A restrictive population policy led to almost doubling the number of newborns from one year to another in Romania in the 1960s. Twenty years later, this large generation (of women) enters a marriage market with few eligible older mates, in a society where marriage is a must. In this article, I analyze this social experiment within the broader frame of the marriage squeeze/two sex models. Using various data from censuses and surveys, I argue that the marriage market is flexible even when is confronted with disproportionately large cohorts. If the social pressure toward marriage is strong, the marriage rates do not necessarily fall, but the mating age patterns change.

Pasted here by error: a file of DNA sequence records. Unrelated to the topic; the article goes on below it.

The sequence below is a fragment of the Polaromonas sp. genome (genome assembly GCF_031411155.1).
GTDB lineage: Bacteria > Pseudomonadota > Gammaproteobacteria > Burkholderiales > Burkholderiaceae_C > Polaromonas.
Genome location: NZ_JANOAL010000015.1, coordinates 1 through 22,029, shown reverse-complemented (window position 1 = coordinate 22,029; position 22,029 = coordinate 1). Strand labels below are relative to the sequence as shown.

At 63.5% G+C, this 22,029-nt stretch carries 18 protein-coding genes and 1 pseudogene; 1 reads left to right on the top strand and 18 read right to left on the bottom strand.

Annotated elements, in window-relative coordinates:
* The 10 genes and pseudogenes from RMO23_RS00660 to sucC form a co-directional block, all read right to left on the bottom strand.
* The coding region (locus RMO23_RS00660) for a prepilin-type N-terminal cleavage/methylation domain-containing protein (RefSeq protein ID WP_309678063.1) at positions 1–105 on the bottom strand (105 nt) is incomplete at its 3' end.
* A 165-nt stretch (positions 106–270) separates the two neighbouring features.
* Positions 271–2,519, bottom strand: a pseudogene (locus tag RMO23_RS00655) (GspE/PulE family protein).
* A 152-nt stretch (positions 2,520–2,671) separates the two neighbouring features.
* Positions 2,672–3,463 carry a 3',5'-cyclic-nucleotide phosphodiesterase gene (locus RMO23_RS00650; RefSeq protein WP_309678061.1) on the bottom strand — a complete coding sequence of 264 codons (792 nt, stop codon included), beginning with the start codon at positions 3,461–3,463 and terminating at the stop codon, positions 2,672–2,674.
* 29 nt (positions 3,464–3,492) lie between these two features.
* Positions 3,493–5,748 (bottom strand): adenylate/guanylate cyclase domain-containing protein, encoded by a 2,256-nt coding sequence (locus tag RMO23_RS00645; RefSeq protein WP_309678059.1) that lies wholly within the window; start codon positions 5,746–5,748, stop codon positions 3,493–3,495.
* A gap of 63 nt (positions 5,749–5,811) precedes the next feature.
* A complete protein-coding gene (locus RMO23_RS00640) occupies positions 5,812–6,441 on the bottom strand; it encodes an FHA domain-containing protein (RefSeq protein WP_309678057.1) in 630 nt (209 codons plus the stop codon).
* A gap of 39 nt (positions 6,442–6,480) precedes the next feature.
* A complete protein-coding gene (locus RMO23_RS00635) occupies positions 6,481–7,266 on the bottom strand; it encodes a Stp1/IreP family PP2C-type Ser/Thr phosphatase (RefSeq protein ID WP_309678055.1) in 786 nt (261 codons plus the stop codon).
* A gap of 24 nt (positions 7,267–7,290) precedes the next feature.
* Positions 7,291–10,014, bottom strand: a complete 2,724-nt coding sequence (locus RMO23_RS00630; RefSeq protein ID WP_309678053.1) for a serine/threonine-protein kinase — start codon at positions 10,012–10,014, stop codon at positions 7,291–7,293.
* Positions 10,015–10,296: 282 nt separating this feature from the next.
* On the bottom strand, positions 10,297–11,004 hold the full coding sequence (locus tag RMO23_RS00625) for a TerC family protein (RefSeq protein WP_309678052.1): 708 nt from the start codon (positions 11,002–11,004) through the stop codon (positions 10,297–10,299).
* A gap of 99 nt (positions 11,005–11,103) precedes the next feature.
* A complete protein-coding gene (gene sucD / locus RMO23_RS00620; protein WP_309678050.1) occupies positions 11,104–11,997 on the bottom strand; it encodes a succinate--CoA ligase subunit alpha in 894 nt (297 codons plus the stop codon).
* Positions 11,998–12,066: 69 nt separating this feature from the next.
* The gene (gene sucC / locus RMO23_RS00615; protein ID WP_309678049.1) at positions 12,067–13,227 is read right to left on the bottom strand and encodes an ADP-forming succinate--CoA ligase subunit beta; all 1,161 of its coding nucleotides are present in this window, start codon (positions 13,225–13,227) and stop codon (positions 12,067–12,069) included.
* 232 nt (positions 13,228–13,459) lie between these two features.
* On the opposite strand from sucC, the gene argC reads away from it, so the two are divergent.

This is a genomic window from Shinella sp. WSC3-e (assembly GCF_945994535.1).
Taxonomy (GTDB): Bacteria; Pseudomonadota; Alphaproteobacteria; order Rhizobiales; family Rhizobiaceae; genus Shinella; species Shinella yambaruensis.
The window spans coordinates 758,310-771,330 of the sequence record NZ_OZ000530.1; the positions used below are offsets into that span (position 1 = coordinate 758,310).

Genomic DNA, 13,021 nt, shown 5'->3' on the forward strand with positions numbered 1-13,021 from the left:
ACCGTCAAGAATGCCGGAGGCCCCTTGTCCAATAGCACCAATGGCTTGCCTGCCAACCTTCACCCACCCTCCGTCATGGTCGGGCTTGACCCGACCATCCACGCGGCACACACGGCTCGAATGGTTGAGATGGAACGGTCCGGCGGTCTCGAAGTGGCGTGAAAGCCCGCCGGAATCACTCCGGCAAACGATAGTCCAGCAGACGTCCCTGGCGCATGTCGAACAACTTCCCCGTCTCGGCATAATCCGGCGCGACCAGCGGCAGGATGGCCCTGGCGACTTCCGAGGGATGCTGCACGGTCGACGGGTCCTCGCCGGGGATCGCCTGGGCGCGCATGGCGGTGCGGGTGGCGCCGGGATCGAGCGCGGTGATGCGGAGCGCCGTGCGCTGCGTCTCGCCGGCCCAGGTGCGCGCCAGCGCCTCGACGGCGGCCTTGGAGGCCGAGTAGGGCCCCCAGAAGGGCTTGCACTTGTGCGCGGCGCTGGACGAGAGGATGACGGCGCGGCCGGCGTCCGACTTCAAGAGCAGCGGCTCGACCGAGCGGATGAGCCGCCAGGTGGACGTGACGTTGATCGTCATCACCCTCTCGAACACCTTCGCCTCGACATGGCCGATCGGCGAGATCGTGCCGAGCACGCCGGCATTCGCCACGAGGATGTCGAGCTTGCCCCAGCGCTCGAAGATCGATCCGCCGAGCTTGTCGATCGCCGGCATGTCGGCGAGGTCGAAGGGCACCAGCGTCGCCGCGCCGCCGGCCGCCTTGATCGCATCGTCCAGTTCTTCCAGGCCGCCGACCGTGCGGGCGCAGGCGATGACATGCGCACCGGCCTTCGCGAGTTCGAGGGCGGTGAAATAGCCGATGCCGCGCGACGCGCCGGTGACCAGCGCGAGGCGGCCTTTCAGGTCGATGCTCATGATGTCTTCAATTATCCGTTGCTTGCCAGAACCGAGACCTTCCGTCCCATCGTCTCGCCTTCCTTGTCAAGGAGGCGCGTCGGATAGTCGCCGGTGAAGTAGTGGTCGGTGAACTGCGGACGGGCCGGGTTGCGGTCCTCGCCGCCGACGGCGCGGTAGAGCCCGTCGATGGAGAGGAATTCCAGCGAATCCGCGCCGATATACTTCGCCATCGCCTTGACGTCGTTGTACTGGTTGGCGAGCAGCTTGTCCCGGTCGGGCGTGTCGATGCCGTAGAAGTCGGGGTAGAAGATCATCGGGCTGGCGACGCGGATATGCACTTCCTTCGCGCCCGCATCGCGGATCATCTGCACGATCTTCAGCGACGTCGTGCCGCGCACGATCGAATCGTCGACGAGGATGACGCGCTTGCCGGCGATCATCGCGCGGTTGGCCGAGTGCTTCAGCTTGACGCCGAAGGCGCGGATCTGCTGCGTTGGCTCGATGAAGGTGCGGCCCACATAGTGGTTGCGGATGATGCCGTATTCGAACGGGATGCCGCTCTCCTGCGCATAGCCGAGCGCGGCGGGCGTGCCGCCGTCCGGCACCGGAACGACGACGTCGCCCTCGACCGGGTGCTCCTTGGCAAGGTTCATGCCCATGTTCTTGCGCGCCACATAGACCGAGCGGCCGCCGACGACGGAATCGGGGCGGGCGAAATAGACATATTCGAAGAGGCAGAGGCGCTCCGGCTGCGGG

|Journal||Population Research and Policy Review|
|State||Published - Oct 2009|